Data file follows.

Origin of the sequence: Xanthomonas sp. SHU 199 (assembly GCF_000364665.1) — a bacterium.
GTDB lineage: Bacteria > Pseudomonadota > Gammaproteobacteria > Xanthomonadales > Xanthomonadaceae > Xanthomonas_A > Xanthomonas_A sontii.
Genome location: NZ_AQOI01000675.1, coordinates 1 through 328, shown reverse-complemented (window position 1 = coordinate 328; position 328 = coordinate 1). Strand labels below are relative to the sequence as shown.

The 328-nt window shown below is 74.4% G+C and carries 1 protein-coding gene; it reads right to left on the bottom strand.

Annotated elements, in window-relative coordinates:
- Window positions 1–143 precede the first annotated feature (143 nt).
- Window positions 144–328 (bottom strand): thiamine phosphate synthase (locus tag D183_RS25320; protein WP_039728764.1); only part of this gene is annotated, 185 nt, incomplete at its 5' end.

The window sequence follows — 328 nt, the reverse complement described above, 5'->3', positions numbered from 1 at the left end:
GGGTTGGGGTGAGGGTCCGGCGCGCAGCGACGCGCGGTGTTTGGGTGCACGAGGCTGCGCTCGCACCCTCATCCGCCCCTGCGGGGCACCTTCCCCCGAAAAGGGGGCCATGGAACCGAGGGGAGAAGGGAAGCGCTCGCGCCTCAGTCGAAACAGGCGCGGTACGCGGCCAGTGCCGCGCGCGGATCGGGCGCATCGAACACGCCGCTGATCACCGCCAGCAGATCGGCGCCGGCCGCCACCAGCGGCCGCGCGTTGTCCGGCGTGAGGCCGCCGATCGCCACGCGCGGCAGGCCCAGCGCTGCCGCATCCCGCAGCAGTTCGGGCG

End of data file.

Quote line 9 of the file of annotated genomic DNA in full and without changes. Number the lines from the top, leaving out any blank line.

GGGTTGGGGTGAGGGTCCGGCGCGCAGCGACGCGCGGTGTTTGGGTGCACGAGGCTGCGCTCGCACCCTCATCCGCCCCTGCGGGGCACCTTCCCCCGAAAAGGGGGCCATGGAACCGAGGGGAGAAGGGAAGCGCTCGCGCCTCAGTCGAAACAGGCGCGGTACGCGGCCAGTGCCGCGCGCGGATCGGGCGCATCGAACACGCCGCTGATCACCGCCAGCAGATCGGCGCCGGCCGCCACCAGCGGCCGCGCGTTGTCCGGCGTGAGGCCGCCGATCGCCACGCGCGGCAGGCCCAGCGCTGCCGCATCCCGCAGCAGTTCGGGCG